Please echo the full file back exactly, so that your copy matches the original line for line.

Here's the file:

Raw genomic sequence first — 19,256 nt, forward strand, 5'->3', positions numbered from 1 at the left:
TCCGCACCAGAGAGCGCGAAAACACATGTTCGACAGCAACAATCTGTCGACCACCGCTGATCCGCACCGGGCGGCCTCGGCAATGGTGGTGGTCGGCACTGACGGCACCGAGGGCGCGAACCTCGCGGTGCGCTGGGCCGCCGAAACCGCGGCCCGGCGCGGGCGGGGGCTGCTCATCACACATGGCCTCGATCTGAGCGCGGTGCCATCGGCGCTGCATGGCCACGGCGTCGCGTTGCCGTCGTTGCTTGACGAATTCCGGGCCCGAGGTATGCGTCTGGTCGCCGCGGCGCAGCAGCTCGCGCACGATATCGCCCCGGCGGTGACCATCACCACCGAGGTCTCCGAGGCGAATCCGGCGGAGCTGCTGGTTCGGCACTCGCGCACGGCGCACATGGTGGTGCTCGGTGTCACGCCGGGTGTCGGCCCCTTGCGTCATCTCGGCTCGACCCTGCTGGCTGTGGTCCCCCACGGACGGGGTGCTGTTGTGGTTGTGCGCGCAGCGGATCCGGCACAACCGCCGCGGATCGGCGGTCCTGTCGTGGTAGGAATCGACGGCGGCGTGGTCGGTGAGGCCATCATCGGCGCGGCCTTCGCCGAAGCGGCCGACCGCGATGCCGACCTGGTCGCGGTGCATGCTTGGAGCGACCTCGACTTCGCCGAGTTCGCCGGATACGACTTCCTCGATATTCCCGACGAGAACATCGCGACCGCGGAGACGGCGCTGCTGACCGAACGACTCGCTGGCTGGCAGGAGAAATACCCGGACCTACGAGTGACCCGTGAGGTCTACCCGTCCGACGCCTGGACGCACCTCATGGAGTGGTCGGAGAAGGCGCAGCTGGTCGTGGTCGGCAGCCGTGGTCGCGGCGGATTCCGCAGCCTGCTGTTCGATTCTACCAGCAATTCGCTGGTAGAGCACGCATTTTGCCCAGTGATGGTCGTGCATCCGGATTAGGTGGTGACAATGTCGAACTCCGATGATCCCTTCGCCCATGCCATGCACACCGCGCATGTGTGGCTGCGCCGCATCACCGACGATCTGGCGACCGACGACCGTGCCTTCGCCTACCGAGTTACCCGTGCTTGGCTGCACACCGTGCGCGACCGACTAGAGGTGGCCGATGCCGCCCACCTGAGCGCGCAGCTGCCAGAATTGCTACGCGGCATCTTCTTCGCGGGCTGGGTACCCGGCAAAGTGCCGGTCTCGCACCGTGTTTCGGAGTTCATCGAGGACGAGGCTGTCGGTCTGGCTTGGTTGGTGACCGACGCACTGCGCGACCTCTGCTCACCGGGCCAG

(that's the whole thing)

Raw genomic sequence first — 19,256 nt, forward strand, 5'->3', positions numbered from 1 at the left:
TCCGCACCAGAGAGCGCGAAAACACATGTTCGACAGCAACAATCTGTCGACCACCGCTGATCCGCACCGGGCGGCCTCGGCAATGGTGGTGGTCGGCACTGACGGCACCGAGGGCGCGAACCTCGCGGTGCGCTGGGCCGCCGAAACCGCGGCCCGGCGCGGGCGGGGGCTGCTCATCACACATGGCCTCGATCTGAGCGCGGTGCCATCGGCGCTGCATGGCCACGGCGTCGCGTTGCCGTCGTTGCTTGACGAATTCCGGGCCCGAGGTATGCGTCTGGTCGCCGCGGCGCAGCAGCTCGCGCACGATATCGCCCCGGCGGTGACCATCACCACCGAGGTCTCCGAGGCGAATCCGGCGGAGCTGCTGGTTCGGCACTCGCGCACGGCGCACATGGTGGTGCTCGGTGTCACGCCGGGTGTCGGCCCCTTGCGTCATCTCGGCTCGACCCTGCTGGCTGTGGTCCCCCACGGACGGGGTGCTGTTGTGGTTGTGCGCGCAGCGGATCCGGCACAACCGCCGCGGATCGGCGGTCCTGTCGTGGTAGGAATCGACGGCGGCGTGGTCGGTGAGGCCATCATCGGCGCGGCCTTCGCCGAAGCGGCCGACCGCGATGCCGACCTGGTCGCGGTGCATGCTTGGAGCGACCTCGACTTCGCCGAGTTCGCCGGATACGACTTCCTCGATATTCCCGACGAGAACATCGCGACCGCGGAGACGGCGCTGCTGACCGAACGACTCGCTGGCTGGCAGGAGAAATACCCGGACCTACGAGTGACCCGTGAGGTCTACCCGTCCGACGCCTGGACGCACCTCATGGAGTGGTCGGAGAAGGCGCAGCTGGTCGTGGTCGGCAGCCGTGGTCGCGGCGGATTCCGCAGCCTGCTGTTCGATTCTACCAGCAATTCGCTGGTAGAGCACGCATTTTGCCCAGTGATGGTCGTGCATCCGGATTAGGTGGTGACAATGTCGAACTCCGATGATCCCTTCGCCCATGCCATGCACACCGCGCATGTGTGGCTGCGCCGCATCACCGACGATCTGGCGACCGACGACCGTGCCTTCGCCTACCGAGTTACCCGTGCTTGGCTGCACACCGTGCGCGACCGACTAGAGGTGGCCGATGCCGCCCACCTGAGCGCGCAGCTGCCAGAATTGCTACGCGGCATCTTCTTCGCGGGCTGGGTACCCGGCAAAGTGCCGGTCTCGCACCGTGTTTCGGAGTTCATCGAGGACGAGGCTGTCGGTCTGGCTTGGTTGGTGACCGACGCACTGCGCGACCTCTGCTCACCGGGCCAG